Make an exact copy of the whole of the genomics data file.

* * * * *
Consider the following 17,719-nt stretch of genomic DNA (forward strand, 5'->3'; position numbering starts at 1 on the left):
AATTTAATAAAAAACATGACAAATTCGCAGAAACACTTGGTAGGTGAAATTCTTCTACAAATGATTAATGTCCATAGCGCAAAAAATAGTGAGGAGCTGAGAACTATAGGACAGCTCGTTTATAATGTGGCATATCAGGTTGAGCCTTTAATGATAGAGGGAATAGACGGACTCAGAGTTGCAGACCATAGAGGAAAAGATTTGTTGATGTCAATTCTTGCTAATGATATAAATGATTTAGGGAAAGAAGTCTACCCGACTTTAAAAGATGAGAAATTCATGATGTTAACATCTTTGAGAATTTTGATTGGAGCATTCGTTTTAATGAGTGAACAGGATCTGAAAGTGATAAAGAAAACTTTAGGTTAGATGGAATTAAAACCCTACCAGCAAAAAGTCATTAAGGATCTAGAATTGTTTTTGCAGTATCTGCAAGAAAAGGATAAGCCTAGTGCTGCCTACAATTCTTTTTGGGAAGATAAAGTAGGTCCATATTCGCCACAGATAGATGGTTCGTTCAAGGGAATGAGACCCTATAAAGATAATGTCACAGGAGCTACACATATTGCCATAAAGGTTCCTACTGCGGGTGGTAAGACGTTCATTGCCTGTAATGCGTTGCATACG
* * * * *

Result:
Consider the following 17,719-nt stretch of genomic DNA (forward strand, 5'->3'; position numbering starts at 1 on the left):
AATTTAATAAAAAACATGACAAATTCGCAGAAACACTTGGTAGGTGAAATTCTTCTACAAATGATTAATGTCCATAGCGCAAAAAATAGTGAGGAGCTGAGAACTATAGGACAGCTCGTTTATAATGTGGCATATCAGGTTGAGCCTTTAATGATAGAGGGAATAGACGGACTCAGAGTTGCAGACCATAGAGGAAAAGATTTGTTGATGTCAATTCTTGCTAATGATATAAATGATTTAGGGAAAGAAGTCTACCCGACTTTAAAAGATGAGAAATTCATGATGTTAACATCTTTGAGAATTTTGATTGGAGCATTCGTTTTAATGAGTGAACAGGATCTGAAAGTGATAAAGAAAACTTTAGGTTAGATGGAATTAAAACCCTACCAGCAAAAAGTCATTAAGGATCTAGAATTGTTTTTGCAGTATCTGCAAGAAAAGGATAAGCCTAGTGCTGCCTACAATTCTTTTTGGGAAGATAAAGTAGGTCCATATTCGCCACAGATAGATGGTTCGTTCAAGGGAATGAGACCCTATAAAGATAATGTCACAGGAGCTACACATATTGCCATAAAGGTTCCTACTGCGGGTGGTAAGACGTTCATTGCCTGTAATGCGTTGCATACG